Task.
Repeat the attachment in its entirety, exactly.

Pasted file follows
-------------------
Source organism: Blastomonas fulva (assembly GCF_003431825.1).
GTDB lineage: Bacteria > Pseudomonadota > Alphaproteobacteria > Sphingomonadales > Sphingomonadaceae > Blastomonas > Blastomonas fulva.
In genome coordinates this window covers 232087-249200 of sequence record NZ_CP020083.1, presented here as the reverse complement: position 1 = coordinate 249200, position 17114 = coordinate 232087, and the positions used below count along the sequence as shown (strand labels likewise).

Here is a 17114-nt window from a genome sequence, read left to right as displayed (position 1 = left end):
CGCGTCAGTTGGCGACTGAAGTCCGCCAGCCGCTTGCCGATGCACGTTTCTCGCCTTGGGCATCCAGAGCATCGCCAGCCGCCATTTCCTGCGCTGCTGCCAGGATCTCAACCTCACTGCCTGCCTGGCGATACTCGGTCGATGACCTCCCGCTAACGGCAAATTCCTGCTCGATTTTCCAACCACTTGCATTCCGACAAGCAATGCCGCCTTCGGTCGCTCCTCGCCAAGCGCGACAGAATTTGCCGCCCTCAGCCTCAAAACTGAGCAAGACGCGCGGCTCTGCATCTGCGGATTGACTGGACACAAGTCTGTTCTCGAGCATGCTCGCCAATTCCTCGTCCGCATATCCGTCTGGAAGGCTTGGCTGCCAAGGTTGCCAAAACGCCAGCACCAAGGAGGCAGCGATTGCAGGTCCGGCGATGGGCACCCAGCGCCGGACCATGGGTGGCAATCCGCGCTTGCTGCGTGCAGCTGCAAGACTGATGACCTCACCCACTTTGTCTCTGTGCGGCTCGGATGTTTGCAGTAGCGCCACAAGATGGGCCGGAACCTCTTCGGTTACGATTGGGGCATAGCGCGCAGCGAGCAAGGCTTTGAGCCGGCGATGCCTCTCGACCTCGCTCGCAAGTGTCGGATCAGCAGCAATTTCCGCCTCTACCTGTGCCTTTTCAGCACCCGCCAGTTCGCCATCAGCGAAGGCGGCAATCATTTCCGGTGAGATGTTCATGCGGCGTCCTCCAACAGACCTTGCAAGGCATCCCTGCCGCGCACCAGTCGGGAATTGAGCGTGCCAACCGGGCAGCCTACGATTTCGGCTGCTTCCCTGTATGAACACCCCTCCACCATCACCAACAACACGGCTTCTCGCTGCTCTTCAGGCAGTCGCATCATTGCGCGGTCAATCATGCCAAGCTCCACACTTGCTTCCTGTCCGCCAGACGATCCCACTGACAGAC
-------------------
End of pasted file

Source organism: Blastomonas fulva (assembly GCF_003431825.1).
GTDB lineage: Bacteria > Pseudomonadota > Alphaproteobacteria > Sphingomonadales > Sphingomonadaceae > Blastomonas > Blastomonas fulva.
In genome coordinates this window covers 232087-249200 of sequence record NZ_CP020083.1, presented here as the reverse complement: position 1 = coordinate 249200, position 17114 = coordinate 232087, and the positions used below count along the sequence as shown (strand labels likewise).

Here is a 17114-nt window from a genome sequence, read left to right as displayed (position 1 = left end):
CGCGTCAGTTGGCGACTGAAGTCCGCCAGCCGCTTGCCGATGCACGTTTCTCGCCTTGGGCATCCAGAGCATCGCCAGCCGCCATTTCCTGCGCTGCTGCCAGGATCTCAACCTCACTGCCTGCCTGGCGATACTCGGTCGATGACCTCCCGCTAACGGCAAATTCCTGCTCGATTTTCCAACCACTTGCATTCCGACAAGCAATGCCGCCTTCGGTCGCTCCTCGCCAAGCGCGACAGAATTTGCCGCCCTCAGCCTCAAAACTGAGCAAGACGCGCGGCTCTGCATCTGCGGATTGACTGGACACAAGTCTGTTCTCGAGCATGCTCGCCAATTCCTCGTCCGCATATCCGTCTGGAAGGCTTGGCTGCCAAGGTTGCCAAAACGCCAGCACCAAGGAGGCAGCGATTGCAGGTCCGGCGATGGGCACCCAGCGCCGGACCATGGGTGGCAATCCGCGCTTGCTGCGTGCAGCTGCAAGACTGATGACCTCACCCACTTTGTCTCTGTGCGGCTCGGATGTTTGCAGTAGCGCCACAAGATGGGCCGGAACCTCTTCGGTTACGATTGGGGCATAGCGCGCAGCGAGCAAGGCTTTGAGCCGGCGATGCCTCTCGACCTCGCTCGCAAGTGTCGGATCAGCAGCAATTTCCGCCTCTACCTGTGCCTTTTCAGCACCCGCCAGTTCGCCATCAGCGAAGGCGGCAATCATTTCCGGTGAGATGTTCATGCGGCGTCCTCCAACAGACCTTGCAAGGCATCCCTGCCGCGCACCAGTCGGGAATTGAGCGTGCCAACCGGGCAGCCTACGATTTCGGCTGCTTCCCTGTATGAACACCCCTCCACCATCACCAACAACACGGCTTCTCGCTGCTCTTCAGGCAGTCGCATCATTGCGCGGTCAATCATGCCAAGCTCCACACTTGCTTCCTGTCCGCCAGACGATCCCACTGACAGAC